"When in doubt, just get really, really strong. It tends to cure most problems in training...and life." - Jim Wendler
Why strength? In my mind, it's not a hard question to answer. But for many, when it comes to strength training, they tend to shy away. New Year's Resolutions roll around, and people buy new running shoes and hit the road and jogging paths at the local park. I'm not going to bash running, though I personally no longer enjoy doing it myself, but instead I want to present to you a case for lifting.
Whether you agree with the methodology and often times cultish environment of CrossFit, one thing I am convinced they got right was their definition of fitness: 'Increased work capacity, across broad time and modal domains.' Essentially, the ability to produce power. If we break down power output, it becomes a result of dividing Work (measured in Joules) by Time (measured in seconds). Work, is the product of multiplying Force (measured in Newtons) by Distance (measured in Meters). Force, is the product of Mass (measured in kilograms) multiplied by Acceleration (measured in meters per second, squared).
If we run (or swim or bike), we do exert Forces for a Distance and therefore we do Work. However, these Forces are static because the mass (your bodyweight) does not change, and the acceleration does not vary much (you accelerate at the beginning, but little after that). Couple that with long durations, we have a decreased Power output comparatively, because as time increases, Power decreases.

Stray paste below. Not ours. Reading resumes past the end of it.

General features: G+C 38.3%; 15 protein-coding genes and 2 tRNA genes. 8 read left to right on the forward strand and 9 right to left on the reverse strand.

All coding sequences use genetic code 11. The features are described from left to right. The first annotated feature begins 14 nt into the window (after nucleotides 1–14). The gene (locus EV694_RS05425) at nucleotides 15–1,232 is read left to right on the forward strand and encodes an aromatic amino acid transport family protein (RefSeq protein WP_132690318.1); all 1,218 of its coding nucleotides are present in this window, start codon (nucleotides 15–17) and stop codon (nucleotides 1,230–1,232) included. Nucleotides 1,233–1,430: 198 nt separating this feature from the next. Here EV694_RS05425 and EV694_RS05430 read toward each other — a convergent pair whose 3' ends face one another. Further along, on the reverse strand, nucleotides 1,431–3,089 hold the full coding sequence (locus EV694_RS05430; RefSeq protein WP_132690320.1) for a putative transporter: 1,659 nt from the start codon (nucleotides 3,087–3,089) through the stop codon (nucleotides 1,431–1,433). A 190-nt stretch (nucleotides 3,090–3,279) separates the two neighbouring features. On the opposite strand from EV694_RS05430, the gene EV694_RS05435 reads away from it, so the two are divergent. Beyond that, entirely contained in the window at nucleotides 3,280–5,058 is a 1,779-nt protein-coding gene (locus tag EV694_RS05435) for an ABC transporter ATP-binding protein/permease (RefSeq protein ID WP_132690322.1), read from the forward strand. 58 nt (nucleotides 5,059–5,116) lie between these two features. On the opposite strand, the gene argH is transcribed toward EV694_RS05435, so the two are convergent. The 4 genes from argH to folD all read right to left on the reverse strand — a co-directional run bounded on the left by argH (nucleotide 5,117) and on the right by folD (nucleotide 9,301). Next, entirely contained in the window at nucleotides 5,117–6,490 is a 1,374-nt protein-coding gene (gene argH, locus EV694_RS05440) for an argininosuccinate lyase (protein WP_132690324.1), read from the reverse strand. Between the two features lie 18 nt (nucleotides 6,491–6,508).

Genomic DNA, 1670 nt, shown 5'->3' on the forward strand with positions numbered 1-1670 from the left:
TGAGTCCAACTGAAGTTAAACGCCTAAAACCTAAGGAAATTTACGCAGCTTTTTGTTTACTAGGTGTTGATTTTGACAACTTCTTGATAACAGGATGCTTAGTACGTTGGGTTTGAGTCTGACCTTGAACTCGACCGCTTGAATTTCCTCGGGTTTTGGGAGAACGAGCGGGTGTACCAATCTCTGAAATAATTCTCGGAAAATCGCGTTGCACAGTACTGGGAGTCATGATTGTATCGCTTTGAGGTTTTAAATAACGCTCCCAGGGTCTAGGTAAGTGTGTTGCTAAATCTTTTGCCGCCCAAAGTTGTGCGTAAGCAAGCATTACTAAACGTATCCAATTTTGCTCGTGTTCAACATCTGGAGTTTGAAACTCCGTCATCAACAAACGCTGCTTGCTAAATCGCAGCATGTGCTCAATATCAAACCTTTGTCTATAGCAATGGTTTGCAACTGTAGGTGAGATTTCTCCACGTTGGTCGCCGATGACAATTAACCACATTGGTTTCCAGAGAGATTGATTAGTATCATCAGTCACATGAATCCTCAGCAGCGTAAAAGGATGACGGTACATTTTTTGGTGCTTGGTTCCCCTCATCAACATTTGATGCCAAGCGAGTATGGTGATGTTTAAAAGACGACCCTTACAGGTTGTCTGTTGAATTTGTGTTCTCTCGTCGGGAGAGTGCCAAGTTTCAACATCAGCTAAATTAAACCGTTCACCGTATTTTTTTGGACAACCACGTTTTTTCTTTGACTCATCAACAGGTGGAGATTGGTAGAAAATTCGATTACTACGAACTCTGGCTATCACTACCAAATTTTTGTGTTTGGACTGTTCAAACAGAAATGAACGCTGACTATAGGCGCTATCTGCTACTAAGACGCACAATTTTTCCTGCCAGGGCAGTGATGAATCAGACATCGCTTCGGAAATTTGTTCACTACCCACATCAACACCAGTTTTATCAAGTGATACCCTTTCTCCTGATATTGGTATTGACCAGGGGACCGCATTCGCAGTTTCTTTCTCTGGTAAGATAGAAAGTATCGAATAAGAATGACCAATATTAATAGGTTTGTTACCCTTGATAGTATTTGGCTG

If we lift, however, we see an increase in Power output. When you lift, each repetition lasts a very short duration, therefore it increases the Power output in regards to the Time element. In addition to the short duration, lifting weights requires that you move a Mass a distance. Though the relative Distance is much shorter, the Force is higher because of the changes in Mass, and the constant Acceleration of that Mass. In the long term, the more Mass you can move, the higher the Force output (or the higher the Acceleration at lower Masses), and due to the short duration, we exert more Power.
Now, let's say we get stronger by lifting weights, and then we decide to go for a run. We have probably put on some lean muscle mass (a natural adaptation that I'll cover in part 2 of this series), and our ability to move mass has increased, and therefore we can run a little faster. Run a little faster, and guess what? We increase our power output! This power output then results in an increase in fitness levels! How about that?
Now, I'm not saying to give up running or biking or swimming because those are absolutely beneficial to your fitness, but I do encourage you to look into some strength training as part of your regular exercise routine.
Still not convinced? Stay tuned for "Why Strength: Part 2", where I'll go into detail about added benefits of strength training!